As a developer, managing a Linux operating system is pretty far down the list of things I want to be doing. As Werner Vogels said:
“I’ve tried hugging a lot of servers in my life and believe me, they don’t hug you back. They hate you.”
The following post describes how you can break free of managing servers in AWS while maintaining industry standard security. The key enablers of this approach are S3, Lambda and Security Token Service (STS).
This might be a good time to grab a coffee. There’s quite a lot to cover, but it’s worth it. There’s no servers to manage, and you only pay for the time when your code is actually executing.
Continue reading Serverless Architectures using AWS Lambda
A few weeks ago I came across a post on reddit asking how to draw a map given the distances between cities. I can never resist a good coding challenge, so next time I had a free afternoon I decided to give it a shot.
Like most problems, it turns out that plotting points on a map is quite easy if the data is perfect. However, if the data is imperfect then things get a whole lot trickier. Below is a description of the problem and how I solved it.
Continue reading Mapping Under Uncertainty
When I was in university (college) I was told a story about a large office building which had notoriously slow elevators. People would often spend several minutes waiting for the elevator to arrive at their floor and the occupants of the building complained about the problem often.
In an effort remedy the problem the owners of the building hired an engineer to come in and recommend ways to speed up the elevator service. The engineer reviewed the existing elevator system and all compatible upgrade options. Eventually the engineer came back with his recommendation:
The most cost effective way to improve the elevator service was to cover the elevator doors with mirrors.
Continue reading Animating ProgressBar Skin in Flex
In the last few weeks I have been lucky enough to work alongside Greg Dove. Greg is one of the core contributors to the Degrafa framework, and it’s been a good chance for me to look into Degrafa more and learn what can be done with it.
The below example is something I created while playing with Degrafa Paths (using my movable components library again). Paths were a huge revelation for me because they allow you to create skins (buttons etc) with arbitrarily complex shapes. Now able to create speech bubbles and starbursts without having to embed a PNG asset. That’s really cool
Continue reading Using Vector Paths with Degrafa
Recently I have been working on working with a Facebook application which resides within an iframe. However, the application could change size as the UI state changed, and the iframe needed to change size to match.
Unluckily for me, after following Facebook’s instructions perfectly, the resizing didn’t work!
Continue reading Facebook Iframe Resizing Solution
Back in February 2008 I wrote an application called PostACard which ended up winning the 360|Flex API Contest. I’m really proud of what I was able to create (less than 20 hours total development time) and I have always wanted to go back to it and see if I can extend it further.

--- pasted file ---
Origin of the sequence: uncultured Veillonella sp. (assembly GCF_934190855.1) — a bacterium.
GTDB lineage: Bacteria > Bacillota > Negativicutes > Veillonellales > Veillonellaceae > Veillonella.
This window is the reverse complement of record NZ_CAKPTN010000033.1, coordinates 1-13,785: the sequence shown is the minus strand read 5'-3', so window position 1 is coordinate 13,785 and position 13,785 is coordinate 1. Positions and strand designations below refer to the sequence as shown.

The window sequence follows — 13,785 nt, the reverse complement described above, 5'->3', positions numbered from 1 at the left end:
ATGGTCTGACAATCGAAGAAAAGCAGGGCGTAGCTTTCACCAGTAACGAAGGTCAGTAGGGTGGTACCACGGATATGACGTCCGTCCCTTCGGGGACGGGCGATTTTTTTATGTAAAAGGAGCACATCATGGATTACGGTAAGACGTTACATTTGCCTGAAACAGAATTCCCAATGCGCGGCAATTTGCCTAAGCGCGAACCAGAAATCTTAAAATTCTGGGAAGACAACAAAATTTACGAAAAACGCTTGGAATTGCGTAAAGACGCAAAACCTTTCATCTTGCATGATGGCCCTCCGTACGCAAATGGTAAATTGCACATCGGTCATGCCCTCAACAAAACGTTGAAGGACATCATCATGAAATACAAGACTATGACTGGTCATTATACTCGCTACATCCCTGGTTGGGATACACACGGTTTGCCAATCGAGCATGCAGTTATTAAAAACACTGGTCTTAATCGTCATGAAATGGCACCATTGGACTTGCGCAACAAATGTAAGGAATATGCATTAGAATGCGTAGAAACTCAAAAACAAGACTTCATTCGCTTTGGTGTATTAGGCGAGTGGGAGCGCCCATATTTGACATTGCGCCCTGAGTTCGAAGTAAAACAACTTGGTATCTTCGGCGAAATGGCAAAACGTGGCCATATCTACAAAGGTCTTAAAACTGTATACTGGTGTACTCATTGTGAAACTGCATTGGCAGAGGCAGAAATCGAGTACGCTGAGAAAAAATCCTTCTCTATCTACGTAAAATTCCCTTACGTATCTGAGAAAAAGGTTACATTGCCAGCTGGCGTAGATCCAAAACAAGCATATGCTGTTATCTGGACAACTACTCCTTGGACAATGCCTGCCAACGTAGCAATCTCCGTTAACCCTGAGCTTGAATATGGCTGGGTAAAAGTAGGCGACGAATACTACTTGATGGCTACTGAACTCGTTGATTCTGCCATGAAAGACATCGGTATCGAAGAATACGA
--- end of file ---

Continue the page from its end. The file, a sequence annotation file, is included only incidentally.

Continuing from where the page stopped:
Recently I have been playing around with the source code some more and in particular have been trying to see if I could reuse the movable component libraries I wrote. As part of this I have tidied the code up a bit and have extracted it from the rest of the application. Check out the demo below.
Continue reading Dynamic UI Components (with source)
The demo below came from a technical challenge I set myself a few weekends ago. I often like to set myself small challenges like this… I guess it’s kind of like doing a cross word puzzle.
The challenge this week was to accurately simulate the movements of a car in 2D. Most people don’t realize this, but when a car turns it is rotating about a point outside itself, and that point is perpendicular to the wheels. It’s a little hard to explain, but if you check out the demo below then it all should become clear.
Continue reading Accurate Car Simulation in Flex
Eye candy is an important, if often over looked, part of any Flex application. Unfortunately for me, I am much more of a developer than a designer and this has often left me with the short end of the eye candy stick.
The strength of being a developer however is in the custom functionality we can add. Recently I have put together a DrawableOverlay Flex component which can be used to allow the user to annotate/draw on any part of the application.
Continue reading How to Draw in Flex
This blog represents a new direction for me. My previous web presence was a lot of fun, but over time that website lost its focus and direction.
This is my opportunity to start afresh and I’m really looking forward to it.
Welcome to my new home on the web, it’s great to have you here!